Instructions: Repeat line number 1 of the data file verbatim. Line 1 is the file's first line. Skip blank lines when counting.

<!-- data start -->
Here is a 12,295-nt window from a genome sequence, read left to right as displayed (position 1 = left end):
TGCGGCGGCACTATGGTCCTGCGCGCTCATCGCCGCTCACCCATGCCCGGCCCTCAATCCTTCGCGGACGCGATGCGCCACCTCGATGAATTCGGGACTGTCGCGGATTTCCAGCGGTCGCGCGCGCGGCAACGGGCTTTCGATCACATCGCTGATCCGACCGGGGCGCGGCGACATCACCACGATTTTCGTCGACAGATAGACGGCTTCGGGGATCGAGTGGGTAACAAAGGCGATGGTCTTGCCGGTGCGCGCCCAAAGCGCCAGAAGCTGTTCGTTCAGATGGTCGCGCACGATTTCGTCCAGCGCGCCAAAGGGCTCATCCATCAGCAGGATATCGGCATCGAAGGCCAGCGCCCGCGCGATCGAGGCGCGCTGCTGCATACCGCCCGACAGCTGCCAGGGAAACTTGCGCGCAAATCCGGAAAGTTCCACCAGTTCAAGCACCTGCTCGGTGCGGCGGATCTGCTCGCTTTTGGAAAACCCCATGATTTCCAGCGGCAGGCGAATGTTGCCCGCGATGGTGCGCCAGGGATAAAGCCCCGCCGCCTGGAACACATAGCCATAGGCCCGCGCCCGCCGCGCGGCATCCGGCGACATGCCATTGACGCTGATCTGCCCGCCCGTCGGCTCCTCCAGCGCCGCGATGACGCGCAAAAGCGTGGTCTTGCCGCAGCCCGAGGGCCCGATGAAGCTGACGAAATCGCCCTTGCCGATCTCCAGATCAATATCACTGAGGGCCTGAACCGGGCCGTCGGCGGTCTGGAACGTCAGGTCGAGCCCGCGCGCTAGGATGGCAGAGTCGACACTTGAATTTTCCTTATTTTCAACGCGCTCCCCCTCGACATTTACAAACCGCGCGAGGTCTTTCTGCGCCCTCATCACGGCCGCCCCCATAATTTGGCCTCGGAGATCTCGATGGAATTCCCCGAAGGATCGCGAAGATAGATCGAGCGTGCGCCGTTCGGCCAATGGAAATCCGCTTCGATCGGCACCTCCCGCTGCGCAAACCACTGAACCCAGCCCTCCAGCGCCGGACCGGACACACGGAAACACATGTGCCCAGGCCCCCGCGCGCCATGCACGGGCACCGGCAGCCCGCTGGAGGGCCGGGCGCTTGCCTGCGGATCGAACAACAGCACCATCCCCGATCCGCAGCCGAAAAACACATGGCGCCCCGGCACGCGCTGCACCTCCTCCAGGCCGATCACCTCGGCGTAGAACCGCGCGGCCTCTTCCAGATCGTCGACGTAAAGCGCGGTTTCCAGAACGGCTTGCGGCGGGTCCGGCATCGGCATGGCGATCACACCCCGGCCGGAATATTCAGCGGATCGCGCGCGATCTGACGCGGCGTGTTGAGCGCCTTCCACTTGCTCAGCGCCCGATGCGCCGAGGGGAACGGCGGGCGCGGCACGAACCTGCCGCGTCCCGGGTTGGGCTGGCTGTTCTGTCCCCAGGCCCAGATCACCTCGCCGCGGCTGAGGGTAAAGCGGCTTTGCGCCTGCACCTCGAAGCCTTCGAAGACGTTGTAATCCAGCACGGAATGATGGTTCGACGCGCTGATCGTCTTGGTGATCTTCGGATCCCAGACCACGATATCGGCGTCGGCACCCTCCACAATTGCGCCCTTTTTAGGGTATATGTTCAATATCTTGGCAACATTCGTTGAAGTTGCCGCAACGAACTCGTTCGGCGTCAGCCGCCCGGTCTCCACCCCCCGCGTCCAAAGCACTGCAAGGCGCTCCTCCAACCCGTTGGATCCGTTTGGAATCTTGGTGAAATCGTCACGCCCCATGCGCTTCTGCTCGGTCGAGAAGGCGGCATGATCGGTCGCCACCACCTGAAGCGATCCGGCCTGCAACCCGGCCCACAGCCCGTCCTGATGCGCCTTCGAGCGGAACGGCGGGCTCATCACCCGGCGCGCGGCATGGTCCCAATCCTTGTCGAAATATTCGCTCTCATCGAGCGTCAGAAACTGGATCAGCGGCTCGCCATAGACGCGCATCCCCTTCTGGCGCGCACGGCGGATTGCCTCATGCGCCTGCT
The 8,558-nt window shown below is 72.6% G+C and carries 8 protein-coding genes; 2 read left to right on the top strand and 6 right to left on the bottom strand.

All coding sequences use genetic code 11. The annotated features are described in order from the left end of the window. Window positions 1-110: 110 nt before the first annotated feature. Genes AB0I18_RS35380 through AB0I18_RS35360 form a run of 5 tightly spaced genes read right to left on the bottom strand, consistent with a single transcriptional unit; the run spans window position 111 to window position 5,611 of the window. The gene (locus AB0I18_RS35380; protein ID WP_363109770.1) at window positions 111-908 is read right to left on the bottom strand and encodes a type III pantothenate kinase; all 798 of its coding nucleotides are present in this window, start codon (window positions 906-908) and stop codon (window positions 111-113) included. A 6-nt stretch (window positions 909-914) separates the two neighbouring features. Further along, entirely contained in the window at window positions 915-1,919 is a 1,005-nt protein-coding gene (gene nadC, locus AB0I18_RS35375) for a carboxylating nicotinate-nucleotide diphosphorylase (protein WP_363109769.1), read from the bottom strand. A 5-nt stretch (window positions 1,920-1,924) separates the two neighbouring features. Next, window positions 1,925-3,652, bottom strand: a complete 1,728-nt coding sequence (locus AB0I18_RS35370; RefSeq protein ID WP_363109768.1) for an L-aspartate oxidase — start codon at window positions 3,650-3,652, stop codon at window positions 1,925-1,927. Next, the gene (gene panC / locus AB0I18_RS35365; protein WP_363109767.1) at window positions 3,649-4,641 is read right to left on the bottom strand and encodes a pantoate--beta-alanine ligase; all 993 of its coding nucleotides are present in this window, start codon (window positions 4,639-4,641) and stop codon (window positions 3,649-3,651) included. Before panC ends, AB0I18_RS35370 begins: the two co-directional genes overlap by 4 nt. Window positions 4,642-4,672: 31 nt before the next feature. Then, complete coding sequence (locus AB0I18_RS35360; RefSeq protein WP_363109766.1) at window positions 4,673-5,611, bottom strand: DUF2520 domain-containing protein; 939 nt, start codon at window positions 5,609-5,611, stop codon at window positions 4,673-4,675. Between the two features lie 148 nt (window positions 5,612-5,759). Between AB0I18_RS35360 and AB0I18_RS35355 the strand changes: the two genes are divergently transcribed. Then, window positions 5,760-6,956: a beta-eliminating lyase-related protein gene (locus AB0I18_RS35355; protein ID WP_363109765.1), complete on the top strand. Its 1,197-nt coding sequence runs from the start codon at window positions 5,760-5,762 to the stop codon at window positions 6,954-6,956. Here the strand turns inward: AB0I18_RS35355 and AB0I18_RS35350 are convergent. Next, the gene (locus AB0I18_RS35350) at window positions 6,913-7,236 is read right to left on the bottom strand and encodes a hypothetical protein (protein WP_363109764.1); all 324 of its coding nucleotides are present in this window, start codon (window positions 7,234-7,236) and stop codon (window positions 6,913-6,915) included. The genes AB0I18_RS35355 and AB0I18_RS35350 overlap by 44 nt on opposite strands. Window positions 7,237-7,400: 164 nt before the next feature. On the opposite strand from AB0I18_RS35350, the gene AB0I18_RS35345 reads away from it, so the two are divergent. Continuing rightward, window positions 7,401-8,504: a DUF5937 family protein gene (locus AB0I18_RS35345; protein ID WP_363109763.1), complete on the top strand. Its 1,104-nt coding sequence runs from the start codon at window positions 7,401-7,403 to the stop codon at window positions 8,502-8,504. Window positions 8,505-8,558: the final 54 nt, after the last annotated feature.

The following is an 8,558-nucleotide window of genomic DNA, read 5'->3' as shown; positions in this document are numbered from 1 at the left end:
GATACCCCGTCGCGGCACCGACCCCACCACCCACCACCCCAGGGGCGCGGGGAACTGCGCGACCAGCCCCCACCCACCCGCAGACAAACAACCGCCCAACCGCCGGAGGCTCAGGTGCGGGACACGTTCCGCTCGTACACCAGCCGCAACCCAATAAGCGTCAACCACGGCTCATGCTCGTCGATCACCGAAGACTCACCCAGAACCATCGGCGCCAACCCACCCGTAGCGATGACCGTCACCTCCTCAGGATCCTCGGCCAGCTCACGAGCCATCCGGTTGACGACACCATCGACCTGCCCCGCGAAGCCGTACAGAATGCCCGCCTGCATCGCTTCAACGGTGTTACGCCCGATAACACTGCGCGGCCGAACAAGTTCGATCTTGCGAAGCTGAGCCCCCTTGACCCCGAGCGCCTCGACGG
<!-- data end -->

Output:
Here is a 12,295-nt window from a genome sequence, read left to right as displayed (position 1 = left end):